Glory Days: "Lucky of Texas"
Bobby Williamson
Tuesday April 21 2009, 2:30 PM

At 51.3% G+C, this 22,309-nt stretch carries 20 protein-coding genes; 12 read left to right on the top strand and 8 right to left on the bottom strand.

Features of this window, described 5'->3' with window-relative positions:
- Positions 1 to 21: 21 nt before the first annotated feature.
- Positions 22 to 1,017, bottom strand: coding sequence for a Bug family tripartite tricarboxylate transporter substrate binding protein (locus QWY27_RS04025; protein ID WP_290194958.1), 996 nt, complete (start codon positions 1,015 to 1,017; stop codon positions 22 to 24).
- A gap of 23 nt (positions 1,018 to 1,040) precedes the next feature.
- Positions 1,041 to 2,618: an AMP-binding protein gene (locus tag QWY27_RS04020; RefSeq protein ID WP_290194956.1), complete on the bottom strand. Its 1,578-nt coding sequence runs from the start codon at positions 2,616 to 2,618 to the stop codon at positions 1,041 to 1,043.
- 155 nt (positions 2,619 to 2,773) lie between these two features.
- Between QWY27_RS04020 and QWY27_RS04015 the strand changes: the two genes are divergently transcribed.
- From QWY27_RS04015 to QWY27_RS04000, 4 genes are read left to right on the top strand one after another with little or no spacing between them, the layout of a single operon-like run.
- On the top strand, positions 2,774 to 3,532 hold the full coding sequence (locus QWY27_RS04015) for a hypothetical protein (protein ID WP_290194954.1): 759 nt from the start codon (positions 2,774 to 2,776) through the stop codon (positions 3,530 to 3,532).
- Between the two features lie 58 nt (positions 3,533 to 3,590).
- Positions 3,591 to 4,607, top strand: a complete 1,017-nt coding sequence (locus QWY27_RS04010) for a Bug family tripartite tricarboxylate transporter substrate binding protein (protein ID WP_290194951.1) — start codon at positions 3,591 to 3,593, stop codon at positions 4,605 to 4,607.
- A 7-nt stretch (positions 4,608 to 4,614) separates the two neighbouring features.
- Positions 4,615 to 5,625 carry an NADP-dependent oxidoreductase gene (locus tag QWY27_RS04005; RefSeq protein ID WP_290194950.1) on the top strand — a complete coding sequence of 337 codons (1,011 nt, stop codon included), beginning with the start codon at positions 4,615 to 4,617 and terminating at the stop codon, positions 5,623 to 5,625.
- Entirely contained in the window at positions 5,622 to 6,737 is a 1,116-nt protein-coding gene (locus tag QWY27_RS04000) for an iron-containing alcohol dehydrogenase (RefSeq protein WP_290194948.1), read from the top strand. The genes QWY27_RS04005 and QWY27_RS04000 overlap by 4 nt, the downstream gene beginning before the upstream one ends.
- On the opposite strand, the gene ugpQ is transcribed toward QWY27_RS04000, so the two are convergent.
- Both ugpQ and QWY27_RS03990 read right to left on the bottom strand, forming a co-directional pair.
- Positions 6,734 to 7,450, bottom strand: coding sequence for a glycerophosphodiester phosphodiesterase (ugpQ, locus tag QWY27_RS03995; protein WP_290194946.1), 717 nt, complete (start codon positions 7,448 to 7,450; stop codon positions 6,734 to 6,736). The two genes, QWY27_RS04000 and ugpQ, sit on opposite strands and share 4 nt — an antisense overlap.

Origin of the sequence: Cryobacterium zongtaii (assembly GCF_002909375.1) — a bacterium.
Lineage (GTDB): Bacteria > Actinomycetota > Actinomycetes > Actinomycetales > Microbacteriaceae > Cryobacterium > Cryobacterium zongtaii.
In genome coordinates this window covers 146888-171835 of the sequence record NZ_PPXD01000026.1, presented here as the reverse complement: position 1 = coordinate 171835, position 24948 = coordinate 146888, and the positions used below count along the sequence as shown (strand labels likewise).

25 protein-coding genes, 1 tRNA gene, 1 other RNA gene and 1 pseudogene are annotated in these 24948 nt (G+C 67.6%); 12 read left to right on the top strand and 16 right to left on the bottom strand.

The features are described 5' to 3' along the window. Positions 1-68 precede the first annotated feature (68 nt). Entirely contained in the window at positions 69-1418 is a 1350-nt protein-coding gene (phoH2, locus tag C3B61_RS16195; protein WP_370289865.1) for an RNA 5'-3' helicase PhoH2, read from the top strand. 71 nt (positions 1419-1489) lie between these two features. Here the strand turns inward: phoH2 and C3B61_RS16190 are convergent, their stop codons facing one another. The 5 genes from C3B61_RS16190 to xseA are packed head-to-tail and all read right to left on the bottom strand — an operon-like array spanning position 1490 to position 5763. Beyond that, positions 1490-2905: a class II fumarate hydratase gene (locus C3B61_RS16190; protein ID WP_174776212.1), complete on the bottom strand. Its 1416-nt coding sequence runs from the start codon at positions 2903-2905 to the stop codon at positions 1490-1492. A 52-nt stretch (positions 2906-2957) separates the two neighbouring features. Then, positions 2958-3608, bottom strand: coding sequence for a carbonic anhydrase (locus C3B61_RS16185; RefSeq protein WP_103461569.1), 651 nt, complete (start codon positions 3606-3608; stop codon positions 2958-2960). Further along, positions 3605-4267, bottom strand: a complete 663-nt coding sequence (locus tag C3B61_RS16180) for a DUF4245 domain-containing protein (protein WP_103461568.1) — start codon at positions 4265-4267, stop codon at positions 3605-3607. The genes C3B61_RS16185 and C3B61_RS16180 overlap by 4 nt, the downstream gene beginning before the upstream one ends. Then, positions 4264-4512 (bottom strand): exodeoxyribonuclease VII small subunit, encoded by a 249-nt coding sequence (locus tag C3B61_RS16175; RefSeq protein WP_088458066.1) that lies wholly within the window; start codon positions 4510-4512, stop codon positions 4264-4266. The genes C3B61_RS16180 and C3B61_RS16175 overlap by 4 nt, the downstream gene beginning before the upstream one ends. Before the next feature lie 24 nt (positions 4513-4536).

About the time that Steve Wozniak and buddy Steve Jobs were messin' around in the garage with circuit boards and other electrical widgets, Bill Gates dropped out of Harvard to pursue the same interest. Woz and Jobs ultimately created the "Apple" and Gates' made "Microsoft" a household term. Chances are neither group ever realized their creative efforts, the 'personal' computer, would forever change the face of stock car racing. Literally. It would not be overnight, but the die was cast and change was inevitable.There was a time, when the Carolina coast was not a destination location. Golf courses and their condo-dwelling-commandos were unknown. Sub-divisions, zoning laws, noise ordinances and 9-1-1 ambulances (for lawyers to chase) were all blissful decades away. Oysters, sand dunes, and fishing piers were not threatened and nobody had a key to their own house. It was so long ago that public schools got out for the Christmas holidays.Into this utopian society came the weekly operating dirt track. They could even run on Sunday, and many did, and they could make all the noise they could muster, and nobody complained, and they were plentiful...........the antebellum community of Charleston, SC even boasted a handful, as did the Myrlte Beach- Grand Strand area. Tar Heel coastal venues of Wilmington, Jacksonville, and Morehead City were equally endowed.In the beginning, very few racers invested any funds for sineage. Nope, lots of cars were numbered 1 and 11 and 7 and 17 and 4, 14, and 44.............that's right, all such numbers were pretty much "straight" and could "easily" be painted under the shade tree with whatever paint AND brush happened to be available. Although, I've seen more than one "4" painted backwards. Sometimes, brave and talented backyard artist would venture into "curved" numbers like "0" or "8" but the block motiff was frequently employed, as was masking and duct tape.As the 1950's became the '60's and post war boom continued to blossom, pride in appearance became a greater concern for the Saturday night racer. Cars were routinely spray painted a bright color, and the sign painter was the last man to be called to the project. When the sign painter came, the TRACK was the next stop. By the late '60's, the sign painters had begun to take notice of this round-track-cottage industry. It was perpetual business..........these guys wrecked their cars EVERY week! Repairng was a necessity, but sometimes, repainting and re-lettering were part of the process.By the late 1960's, the really cool sign painters had begun to sign or autograph their work. "P.Hannah" , for Phil Hannah of Hemingway, SC was one of note, as was Hope Willard of "Willard Signs" but the most revered and talented of the coastal Carolina race-car artists was the myterious "Lucky of Texas". Lucky was from the Charleston area, and although I never saw or met him, in person, I could recognize his work anywhere and on anything.........I "knew" Lucky by his handiwork.Flowing, curving numbers, and script with shadowing..........."i's" were always dotted by a 5-pointed star, and most phrases were bracketed by tasteful pin-stripes. Lucky's car numbers were BIG and bold and could easily be seen on the track. Once, in about 1970, Lucky had lettered Charlie Powell's late model chevelle. The quarter panels were emblazoned with "CT Powell & Son Const. Co." but each front fender had "McCarter's Union 76 Service" and the "Union 76" was painted just like the logo! Such artistry was light years ahead of the curve....... but such was Lucky of Texas. I recall walking around and around the white #22 chevelle with the incredible blue on blue lettering, and deciding right then and there that I WANTED to be a sign painter when I grew up. On each side of the car was the famillar "Lucky of Texas" signature and in those days, Lucky would include the date.............1969.As a real-life backyard sign painter, I was never in the same time zone as "Lucky". Fortunately, and, definitely in my favor, I didn't become a sign painter. By the early '90's, the world of the keyboard artist and their computer generated "vinly" signs was unleashed. Talent was minimized and glitzly perfect letters in any font were (and are) the rage. A hand-lettered race car is as rare as hen's teeth.Unexpectantly, in the late '90's, my pulse quickened as I spied a "yellow" cab in Charleston, SC with the unmistakeable stars, pinstripes and fonts...........sure enough there was the signature.............. but it was simply "Lucky". No date and no "of Texas". I tried a search for Lucky and never found much, but someone said they thought he had spent his last days living in an old station wagon. The trail ran cold. But, truth be told, the era was already over, and not likely to ever return...........I was searching for a childhood memory............................but there was a time........